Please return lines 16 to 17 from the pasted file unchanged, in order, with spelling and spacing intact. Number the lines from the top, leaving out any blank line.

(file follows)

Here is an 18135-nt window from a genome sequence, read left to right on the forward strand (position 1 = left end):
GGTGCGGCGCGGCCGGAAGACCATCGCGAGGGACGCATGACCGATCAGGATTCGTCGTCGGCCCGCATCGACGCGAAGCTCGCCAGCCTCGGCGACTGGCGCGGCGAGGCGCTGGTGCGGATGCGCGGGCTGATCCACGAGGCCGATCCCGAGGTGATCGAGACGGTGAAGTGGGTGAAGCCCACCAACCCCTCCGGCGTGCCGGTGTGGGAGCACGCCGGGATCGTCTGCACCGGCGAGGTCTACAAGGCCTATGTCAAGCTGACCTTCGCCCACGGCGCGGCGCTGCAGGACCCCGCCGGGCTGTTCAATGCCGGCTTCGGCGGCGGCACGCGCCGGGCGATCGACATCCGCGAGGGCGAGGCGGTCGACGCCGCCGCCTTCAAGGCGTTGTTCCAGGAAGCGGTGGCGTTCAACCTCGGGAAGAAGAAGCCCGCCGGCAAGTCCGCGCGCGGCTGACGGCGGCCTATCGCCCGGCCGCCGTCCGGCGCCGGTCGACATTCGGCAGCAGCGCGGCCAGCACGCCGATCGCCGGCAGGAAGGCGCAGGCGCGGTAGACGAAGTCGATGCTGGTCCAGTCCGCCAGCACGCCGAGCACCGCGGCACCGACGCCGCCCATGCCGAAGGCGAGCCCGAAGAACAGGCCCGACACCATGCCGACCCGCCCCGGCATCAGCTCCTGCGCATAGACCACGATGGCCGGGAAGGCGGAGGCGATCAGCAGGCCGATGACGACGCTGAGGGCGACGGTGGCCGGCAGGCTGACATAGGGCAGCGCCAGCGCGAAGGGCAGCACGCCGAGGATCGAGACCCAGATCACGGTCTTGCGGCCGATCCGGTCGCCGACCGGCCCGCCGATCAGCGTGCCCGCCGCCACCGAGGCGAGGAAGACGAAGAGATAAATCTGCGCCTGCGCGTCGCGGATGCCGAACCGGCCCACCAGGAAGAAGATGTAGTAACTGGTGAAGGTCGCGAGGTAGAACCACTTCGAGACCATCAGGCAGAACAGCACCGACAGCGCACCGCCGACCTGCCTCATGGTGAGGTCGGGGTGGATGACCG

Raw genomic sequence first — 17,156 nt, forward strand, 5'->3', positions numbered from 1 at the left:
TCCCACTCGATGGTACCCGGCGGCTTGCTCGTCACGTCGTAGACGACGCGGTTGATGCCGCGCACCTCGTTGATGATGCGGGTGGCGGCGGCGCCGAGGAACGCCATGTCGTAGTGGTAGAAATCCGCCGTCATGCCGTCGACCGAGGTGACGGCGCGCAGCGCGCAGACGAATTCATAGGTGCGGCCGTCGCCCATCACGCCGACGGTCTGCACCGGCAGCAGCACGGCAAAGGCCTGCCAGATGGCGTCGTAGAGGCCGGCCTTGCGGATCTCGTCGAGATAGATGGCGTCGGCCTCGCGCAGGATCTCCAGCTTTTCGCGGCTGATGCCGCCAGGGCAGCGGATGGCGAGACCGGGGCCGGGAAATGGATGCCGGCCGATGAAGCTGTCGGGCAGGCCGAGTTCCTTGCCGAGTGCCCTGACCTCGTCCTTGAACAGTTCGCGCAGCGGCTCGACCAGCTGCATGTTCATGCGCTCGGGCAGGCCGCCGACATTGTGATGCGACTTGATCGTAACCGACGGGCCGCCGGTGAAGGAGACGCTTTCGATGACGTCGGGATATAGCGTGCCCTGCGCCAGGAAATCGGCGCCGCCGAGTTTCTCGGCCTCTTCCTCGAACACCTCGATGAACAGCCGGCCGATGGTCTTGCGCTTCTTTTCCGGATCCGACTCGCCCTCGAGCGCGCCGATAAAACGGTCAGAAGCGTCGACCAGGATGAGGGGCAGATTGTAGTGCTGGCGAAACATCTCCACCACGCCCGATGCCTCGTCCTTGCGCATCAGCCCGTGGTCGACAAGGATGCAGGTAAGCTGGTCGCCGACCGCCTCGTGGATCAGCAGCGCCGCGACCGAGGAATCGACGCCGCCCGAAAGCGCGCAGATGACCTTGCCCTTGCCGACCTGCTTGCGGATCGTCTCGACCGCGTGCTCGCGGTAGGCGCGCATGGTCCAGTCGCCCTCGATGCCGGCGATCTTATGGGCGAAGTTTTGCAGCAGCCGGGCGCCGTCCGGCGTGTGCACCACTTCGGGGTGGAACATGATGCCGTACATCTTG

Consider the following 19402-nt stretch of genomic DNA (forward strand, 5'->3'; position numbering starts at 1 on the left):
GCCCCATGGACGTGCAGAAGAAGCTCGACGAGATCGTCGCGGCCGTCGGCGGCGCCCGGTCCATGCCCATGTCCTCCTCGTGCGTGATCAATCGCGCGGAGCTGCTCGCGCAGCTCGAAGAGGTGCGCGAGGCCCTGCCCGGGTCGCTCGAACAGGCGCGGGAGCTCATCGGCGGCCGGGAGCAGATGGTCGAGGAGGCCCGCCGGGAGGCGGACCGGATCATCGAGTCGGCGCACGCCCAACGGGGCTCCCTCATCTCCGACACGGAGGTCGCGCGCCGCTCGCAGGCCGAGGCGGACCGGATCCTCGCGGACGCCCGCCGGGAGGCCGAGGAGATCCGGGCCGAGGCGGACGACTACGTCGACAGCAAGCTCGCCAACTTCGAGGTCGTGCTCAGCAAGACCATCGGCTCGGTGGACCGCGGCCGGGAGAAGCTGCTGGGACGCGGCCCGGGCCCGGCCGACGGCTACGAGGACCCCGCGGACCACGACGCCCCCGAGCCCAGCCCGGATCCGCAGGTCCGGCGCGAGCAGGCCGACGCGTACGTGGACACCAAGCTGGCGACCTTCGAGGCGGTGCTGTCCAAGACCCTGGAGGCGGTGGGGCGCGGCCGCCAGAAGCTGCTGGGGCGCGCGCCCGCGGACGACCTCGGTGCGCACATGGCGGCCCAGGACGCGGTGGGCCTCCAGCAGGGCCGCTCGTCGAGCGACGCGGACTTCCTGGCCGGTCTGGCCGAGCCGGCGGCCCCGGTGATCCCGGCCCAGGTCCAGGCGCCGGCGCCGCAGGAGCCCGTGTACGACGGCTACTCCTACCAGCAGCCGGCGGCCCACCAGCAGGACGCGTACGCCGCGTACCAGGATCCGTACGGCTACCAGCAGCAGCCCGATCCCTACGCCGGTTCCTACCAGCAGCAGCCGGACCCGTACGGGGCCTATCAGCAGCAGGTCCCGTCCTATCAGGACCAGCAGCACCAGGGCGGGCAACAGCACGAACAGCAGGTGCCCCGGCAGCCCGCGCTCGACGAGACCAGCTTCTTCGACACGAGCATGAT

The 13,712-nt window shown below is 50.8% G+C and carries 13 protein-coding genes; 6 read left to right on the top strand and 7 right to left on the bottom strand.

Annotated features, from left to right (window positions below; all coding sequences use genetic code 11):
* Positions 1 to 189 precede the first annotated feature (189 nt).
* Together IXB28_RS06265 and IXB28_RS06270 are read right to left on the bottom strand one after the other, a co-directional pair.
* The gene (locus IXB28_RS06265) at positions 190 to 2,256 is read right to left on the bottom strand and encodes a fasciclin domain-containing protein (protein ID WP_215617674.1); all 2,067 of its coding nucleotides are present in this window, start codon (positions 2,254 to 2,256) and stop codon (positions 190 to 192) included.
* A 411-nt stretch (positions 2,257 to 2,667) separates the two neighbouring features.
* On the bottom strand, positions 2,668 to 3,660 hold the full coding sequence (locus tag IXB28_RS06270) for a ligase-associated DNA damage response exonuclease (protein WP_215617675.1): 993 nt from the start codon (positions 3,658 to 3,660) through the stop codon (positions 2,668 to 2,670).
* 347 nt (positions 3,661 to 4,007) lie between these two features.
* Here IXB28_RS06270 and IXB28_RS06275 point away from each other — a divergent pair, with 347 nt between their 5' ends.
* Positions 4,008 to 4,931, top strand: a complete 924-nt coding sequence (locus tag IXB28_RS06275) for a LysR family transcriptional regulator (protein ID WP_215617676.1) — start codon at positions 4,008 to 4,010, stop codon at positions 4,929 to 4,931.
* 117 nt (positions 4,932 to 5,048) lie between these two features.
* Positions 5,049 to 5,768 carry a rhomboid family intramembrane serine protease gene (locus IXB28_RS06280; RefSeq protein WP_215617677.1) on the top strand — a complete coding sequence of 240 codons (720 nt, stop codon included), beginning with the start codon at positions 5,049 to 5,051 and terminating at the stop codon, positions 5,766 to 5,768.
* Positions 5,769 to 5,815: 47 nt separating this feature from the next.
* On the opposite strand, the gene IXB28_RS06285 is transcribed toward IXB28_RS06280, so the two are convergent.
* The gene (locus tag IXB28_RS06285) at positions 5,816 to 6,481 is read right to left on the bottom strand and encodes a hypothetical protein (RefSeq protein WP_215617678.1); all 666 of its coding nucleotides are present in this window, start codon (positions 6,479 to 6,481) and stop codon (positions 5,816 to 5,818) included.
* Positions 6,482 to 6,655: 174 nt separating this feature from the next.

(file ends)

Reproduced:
* Positions 4,008 to 4,931, top strand: a complete 924-nt coding sequence (locus tag IXB28_RS06275) for a LysR family transcriptional regulator (protein ID WP_215617676.1) — start codon at positions 4,008 to 4,010, stop codon at positions 4,929 to 4,931.
* 117 nt (positions 4,932 to 5,048) lie between these two features.